How does the Patient Protection and Affordable Care Act (ACA) change health coverage in the U.S.?
The ACA makes dramatic changes to the way millions of Americans access health care. This comprehensive reform of health insurance attempts to make insurance more affordable, higher in quality and more accessible for people. It also expands Medicaid, imposes new responsibilities on individuals to purchase insurance and provides new incentives for employers to provide insurance for their employees. Together, these changes are estimated to expand coverage to 32 million people who were previously uninsured.
Beginning in 2014, the ACA requires health insurers to accept all applicants for insurance, regardless of their health status. In addition, insurers will no longer be allowed to charge higher premiums or exclude benefits because someone has a pre-existing condition. Most insurers will also be required to provide coverage that meets federal standards for benefits and cost-sharing.
As of September 23, 2010, a number of insurance reforms went into effect, including requiring insurers to:
- Cover certain preventive services without deductibles or cost-sharing
- Allow parents to keep adult children up to age 26 on their insurance
- Cover all children under the age of 19, regardless of health status
- Create an internal and external appeals process to handle consumer complaints and denials
- Eliminate lifetime limits on benefits and significantly raise the annual limits for benefits (eventually it will also eliminate annual limits)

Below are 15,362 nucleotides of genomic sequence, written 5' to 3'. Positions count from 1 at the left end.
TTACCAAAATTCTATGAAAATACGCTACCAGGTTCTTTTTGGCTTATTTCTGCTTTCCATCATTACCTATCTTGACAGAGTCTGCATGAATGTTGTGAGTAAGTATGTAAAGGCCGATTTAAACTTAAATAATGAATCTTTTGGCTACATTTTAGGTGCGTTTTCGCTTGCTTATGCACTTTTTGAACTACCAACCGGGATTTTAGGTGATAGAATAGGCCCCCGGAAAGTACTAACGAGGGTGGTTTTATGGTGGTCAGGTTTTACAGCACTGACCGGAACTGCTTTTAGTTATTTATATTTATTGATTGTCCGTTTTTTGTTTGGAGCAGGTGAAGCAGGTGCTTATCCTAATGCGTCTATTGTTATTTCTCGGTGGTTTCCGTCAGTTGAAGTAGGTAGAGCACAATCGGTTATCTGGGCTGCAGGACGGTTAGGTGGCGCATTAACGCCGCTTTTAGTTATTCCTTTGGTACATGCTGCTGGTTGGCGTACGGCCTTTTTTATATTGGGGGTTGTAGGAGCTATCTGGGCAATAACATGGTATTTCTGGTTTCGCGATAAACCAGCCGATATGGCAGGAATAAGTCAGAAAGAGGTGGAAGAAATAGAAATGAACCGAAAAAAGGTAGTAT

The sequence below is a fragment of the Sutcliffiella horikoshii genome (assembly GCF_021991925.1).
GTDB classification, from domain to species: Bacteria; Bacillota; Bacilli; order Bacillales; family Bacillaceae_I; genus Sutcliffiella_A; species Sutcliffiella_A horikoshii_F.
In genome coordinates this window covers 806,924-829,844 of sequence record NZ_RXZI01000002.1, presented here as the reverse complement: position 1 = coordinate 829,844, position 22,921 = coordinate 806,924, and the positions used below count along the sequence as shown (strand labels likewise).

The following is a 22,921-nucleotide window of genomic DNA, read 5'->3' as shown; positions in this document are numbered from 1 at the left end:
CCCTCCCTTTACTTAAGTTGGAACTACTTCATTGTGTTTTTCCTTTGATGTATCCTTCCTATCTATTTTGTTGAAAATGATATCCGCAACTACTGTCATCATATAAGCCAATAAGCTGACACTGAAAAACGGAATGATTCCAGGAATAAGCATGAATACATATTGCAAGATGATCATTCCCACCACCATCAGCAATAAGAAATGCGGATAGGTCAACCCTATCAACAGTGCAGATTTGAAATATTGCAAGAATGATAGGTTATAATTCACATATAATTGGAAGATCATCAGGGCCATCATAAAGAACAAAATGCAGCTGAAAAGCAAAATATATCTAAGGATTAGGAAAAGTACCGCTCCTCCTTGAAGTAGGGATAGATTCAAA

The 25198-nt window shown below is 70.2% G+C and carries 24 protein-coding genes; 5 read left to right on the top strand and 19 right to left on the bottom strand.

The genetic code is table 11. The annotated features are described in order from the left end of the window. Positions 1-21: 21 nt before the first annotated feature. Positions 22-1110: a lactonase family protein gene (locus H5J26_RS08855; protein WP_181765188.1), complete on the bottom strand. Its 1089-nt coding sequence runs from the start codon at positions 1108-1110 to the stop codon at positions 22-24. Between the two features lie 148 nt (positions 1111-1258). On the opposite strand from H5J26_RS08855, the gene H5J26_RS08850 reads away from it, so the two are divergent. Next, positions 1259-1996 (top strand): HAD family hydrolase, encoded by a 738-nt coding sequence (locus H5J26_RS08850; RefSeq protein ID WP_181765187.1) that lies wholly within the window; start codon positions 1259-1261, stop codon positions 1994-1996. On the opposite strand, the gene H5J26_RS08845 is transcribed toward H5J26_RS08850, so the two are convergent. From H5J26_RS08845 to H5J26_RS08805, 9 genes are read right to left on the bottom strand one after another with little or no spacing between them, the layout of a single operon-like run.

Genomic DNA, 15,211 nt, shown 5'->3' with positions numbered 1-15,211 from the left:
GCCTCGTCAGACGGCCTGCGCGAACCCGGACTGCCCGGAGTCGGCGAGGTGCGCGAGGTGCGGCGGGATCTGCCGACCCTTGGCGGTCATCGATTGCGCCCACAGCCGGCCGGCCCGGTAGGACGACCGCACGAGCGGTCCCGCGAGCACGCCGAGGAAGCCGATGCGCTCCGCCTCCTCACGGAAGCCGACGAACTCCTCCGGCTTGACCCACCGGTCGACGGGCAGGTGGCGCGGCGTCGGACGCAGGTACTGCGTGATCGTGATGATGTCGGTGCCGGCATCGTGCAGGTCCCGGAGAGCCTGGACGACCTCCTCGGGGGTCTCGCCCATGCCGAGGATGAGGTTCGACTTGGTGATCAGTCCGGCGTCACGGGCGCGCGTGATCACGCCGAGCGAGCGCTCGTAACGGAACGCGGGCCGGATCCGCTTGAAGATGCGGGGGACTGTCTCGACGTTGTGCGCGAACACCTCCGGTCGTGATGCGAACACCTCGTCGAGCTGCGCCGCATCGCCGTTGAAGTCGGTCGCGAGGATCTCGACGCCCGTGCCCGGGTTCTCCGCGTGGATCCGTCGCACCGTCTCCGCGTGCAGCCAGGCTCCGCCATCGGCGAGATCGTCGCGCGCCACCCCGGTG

- Spend a minimum of 80 percent of premiums on medical services and quality improvement
- Justify unreasonable premium increases
- Eliminate the practice of rescissions (when a health plan retroactively cancels coverage after the enrollee gets sick)
- Allow patients to choose their health care professional as a primary care provider
The ACA expands Medicaid coverage to all individuals under age 65 with incomes up to 133% of the federal poverty level. Newly eligible adults will have access to a package of health benefits that at least provides the essential benefits required under the ACA.
The ACA also alters the financing for Medicaid. The federal government will pay for all or most of the costs of the newly eligible individuals getting Medicaid. In addition, the federal government will increase payments for primary care services provided by primary care doctors to 100 percent of the Medicare rates in 2013 and 2014, using 100 percent federal financing for the difference in rates.